The Fed: Fed cuts interest rate by half percentage point in rare inter-meeting move

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The Federal Reserve, in a rare inter-meeting move, on Tuesday cut its benchmark interest rate to counter the threat to the economy from the coronavirus epidemic.

In a statement, the Fed said it cut its fed funds target rate by a half percentage point to a range of 1%-1.25%.

“The fundamentals of the U.S. economy remain strong. However, the coronavirus poses evolving risks to economic activity,” the Fed said.

The decision to cut rates was taken “in light of these risks and in support of achieving its maximum employment and price stability goals.”

The Fed said it was closely monitoring developments and would continue to act as appropriate to support the economy. The vote to cut interest rates was unanimous.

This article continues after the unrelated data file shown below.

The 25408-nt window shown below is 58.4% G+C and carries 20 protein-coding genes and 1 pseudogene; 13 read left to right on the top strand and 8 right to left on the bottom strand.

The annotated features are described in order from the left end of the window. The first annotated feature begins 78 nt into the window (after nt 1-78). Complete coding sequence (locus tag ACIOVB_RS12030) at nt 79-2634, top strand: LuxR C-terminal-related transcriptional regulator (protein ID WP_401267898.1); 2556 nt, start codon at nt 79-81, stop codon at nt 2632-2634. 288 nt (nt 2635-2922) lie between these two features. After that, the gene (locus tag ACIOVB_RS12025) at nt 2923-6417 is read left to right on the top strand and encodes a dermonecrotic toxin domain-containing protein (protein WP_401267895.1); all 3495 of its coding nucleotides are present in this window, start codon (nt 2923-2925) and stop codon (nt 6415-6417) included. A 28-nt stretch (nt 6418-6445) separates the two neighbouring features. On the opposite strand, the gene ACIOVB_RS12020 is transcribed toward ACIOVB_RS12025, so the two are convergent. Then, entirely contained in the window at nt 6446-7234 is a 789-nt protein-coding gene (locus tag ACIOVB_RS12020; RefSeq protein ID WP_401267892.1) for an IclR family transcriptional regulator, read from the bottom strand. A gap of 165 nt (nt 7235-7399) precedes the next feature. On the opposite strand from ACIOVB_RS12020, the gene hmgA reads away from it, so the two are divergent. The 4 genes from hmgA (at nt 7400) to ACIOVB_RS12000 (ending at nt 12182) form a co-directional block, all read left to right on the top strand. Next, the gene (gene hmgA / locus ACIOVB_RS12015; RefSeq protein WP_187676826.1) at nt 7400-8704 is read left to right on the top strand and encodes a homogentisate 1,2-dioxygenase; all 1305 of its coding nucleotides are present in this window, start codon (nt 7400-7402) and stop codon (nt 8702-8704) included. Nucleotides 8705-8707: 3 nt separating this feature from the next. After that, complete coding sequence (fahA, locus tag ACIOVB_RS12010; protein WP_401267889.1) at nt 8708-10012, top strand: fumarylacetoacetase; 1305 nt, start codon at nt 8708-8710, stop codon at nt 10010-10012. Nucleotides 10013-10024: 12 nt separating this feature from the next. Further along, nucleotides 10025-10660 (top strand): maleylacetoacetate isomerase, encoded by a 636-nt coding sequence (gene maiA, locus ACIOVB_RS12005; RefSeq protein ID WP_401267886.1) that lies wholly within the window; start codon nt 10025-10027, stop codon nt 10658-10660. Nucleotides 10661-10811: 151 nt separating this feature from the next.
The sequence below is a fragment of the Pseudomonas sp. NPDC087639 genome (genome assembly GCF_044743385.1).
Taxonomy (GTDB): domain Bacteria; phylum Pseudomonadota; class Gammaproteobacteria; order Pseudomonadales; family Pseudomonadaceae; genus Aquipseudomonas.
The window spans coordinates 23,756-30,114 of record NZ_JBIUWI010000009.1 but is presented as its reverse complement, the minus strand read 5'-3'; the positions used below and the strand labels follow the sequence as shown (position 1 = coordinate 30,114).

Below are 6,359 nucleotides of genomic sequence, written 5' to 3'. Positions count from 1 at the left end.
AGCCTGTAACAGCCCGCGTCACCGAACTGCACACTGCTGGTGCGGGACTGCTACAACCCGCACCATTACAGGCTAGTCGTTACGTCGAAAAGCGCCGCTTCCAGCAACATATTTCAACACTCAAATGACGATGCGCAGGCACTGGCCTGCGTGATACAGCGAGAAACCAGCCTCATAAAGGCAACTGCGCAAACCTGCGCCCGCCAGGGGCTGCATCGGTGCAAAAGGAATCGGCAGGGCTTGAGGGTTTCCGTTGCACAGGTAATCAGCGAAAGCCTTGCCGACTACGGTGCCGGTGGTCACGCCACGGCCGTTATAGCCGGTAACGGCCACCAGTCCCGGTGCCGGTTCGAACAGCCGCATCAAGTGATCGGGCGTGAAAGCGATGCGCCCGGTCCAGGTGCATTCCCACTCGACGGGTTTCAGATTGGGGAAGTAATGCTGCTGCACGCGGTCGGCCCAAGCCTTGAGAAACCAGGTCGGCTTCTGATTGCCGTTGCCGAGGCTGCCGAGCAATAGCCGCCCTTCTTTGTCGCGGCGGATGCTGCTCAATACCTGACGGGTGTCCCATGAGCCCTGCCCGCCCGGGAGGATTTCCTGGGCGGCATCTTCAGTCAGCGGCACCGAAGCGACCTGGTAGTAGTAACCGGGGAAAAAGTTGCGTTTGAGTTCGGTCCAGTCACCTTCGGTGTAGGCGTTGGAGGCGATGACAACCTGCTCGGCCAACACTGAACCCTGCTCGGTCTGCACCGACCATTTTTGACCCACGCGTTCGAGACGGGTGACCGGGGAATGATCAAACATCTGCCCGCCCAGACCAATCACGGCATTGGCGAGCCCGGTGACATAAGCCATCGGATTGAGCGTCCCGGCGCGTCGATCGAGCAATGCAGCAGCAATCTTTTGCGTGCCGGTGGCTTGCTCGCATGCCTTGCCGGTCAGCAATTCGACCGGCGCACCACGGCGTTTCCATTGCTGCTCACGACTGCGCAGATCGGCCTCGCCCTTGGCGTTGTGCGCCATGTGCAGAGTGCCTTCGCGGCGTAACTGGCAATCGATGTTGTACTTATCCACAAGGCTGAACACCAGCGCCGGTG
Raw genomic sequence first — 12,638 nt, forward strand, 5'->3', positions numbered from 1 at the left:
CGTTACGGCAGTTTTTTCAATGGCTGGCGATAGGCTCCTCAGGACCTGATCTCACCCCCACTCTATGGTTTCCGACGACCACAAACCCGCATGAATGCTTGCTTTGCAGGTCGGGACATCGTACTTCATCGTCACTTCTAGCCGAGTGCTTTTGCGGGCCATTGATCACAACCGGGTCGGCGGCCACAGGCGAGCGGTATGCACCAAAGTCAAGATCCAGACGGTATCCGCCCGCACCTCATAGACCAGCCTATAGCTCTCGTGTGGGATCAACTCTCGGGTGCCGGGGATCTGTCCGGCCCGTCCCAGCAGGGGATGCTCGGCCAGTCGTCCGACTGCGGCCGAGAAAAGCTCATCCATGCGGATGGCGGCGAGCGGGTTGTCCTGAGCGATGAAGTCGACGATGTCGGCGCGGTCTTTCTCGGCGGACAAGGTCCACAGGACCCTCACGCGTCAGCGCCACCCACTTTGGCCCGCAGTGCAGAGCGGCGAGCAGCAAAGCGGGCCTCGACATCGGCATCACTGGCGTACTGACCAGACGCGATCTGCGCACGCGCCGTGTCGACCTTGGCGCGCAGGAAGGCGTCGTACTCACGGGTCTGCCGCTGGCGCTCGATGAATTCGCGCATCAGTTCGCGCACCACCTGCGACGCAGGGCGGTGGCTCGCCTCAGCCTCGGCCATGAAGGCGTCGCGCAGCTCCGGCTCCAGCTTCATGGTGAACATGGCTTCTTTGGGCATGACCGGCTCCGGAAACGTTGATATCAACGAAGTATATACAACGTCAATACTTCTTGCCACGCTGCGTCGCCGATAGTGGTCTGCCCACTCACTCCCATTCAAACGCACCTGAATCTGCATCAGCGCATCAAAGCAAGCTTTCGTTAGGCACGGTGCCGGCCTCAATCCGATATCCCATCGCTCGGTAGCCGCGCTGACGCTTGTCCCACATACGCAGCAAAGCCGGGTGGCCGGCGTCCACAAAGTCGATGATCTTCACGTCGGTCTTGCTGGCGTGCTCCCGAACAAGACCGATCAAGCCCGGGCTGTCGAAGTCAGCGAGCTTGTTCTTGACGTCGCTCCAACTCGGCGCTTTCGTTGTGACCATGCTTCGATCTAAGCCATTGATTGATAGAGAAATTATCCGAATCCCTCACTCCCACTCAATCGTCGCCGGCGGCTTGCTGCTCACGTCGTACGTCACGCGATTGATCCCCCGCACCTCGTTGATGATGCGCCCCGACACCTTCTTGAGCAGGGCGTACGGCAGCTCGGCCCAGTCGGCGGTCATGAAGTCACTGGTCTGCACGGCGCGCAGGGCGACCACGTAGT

Stocks rallied after the Fed announcement. After falling at the open, the Dow Jones Industrial Average DJIA, -0.19%   was up 60 points to 26,758.

The Fed action came shortly after G-7 finance ministers and central bankers promised to use all available tools to battle the slowdown caused by the disease.

Read: G-7 pledges to use ‘all appropriate policy tools’ to fight coronavirus

Economists have been calling on the Fed to cut rates after U.S. stocks last week saw the sharpest sell-off since the 2008 financial crisis. The yield on the 10-year Treasury note TMUBMUSD10Y, -8.26%   also tumbled over the past eight days to 1.086%.

Analysts said a rate cut might held stabilize financial markets, but fiscal policy measures would be better suited to help economies hit by the coronavirus.

Eric Winograd, senior economist at AB, said he thought the Fed would move again in two weeks.

“If the Fed is worried enough to cut 50 today, I expect them to cut more at their March 18 meeting,” Winograd said.

President Donald Trump tweeted that the Fed half-point cut was not enough.

Carl Weinberg, chief economist at High Frequency Economics, said he thought other central banks may follow the Fed with their own policy moves. He said a rate cut tomorrow by the Bank of Canada now seems a near certainty.